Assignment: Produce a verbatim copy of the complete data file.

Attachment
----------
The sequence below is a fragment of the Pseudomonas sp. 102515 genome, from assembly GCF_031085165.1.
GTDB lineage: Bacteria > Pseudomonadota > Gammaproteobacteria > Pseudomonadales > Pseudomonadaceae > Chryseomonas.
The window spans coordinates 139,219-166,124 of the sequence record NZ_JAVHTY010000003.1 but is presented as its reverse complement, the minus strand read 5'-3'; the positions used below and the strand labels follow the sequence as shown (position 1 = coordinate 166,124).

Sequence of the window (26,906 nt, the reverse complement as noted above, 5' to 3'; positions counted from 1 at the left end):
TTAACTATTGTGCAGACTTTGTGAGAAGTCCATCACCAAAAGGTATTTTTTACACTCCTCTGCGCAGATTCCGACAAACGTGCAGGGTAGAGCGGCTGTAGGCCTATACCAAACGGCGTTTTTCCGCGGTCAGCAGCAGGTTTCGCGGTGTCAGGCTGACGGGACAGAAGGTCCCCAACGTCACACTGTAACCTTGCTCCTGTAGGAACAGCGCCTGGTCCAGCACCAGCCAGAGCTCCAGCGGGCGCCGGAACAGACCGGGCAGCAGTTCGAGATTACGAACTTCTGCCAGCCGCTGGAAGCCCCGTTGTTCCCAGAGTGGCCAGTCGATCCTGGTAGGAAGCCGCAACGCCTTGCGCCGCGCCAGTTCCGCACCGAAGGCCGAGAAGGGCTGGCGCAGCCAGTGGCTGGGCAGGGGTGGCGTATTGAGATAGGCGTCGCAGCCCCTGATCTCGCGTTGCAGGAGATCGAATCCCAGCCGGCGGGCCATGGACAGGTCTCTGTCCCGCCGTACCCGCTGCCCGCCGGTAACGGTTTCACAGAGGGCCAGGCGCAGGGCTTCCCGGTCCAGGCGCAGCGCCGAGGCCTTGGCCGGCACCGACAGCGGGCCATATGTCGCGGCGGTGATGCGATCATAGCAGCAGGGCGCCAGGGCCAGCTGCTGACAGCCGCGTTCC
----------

The sequence below is a fragment of the Pseudomonas sp. 102515 genome, from assembly GCF_031085165.1.
GTDB lineage: Bacteria > Pseudomonadota > Gammaproteobacteria > Pseudomonadales > Pseudomonadaceae > Chryseomonas.
The window spans coordinates 139,219-166,124 of the sequence record NZ_JAVHTY010000003.1 but is presented as its reverse complement, the minus strand read 5'-3'; the positions used below and the strand labels follow the sequence as shown (position 1 = coordinate 166,124).

Sequence of the window (26,906 nt, the reverse complement as noted above, 5' to 3'; positions counted from 1 at the left end):
TTAACTATTGTGCAGACTTTGTGAGAAGTCCATCACCAAAAGGTATTTTTTACACTCCTCTGCGCAGATTCCGACAAACGTGCAGGGTAGAGCGGCTGTAGGCCTATACCAAACGGCGTTTTTCCGCGGTCAGCAGCAGGTTTCGCGGTGTCAGGCTGACGGGACAGAAGGTCCCCAACGTCACACTGTAACCTTGCTCCTGTAGGAACAGCGCCTGGTCCAGCACCAGCCAGAGCTCCAGCGGGCGCCGGAACAGACCGGGCAGCAGTTCGAGATTACGAACTTCTGCCAGCCGCTGGAAGCCCCGTTGTTCCCAGAGTGGCCAGTCGATCCTGGTAGGAAGCCGCAACGCCTTGCGCCGCGCCAGTTCCGCACCGAAGGCCGAGAAGGGCTGGCGCAGCCAGTGGCTGGGCAGGGGTGGCGTATTGAGATAGGCGTCGCAGCCCCTGATCTCGCGTTGCAGGAGATCGAATCCCAGCCGGCGGGCCATGGACAGGTCTCTGTCCCGCCGTACCCGCTGCCCGCCGGTAACGGTTTCACAGAGGGCCAGGCGCAGGGCTTCCCGGTCCAGGCGCAGCGCCGAGGCCTTGGCCGGCACCGACAGCGGGCCATATGTCGCGGCGGTGATGCGATCATAGCAGCAGGGCGCCAGGGCCAGCTGCTGACAGCCGCGTTCC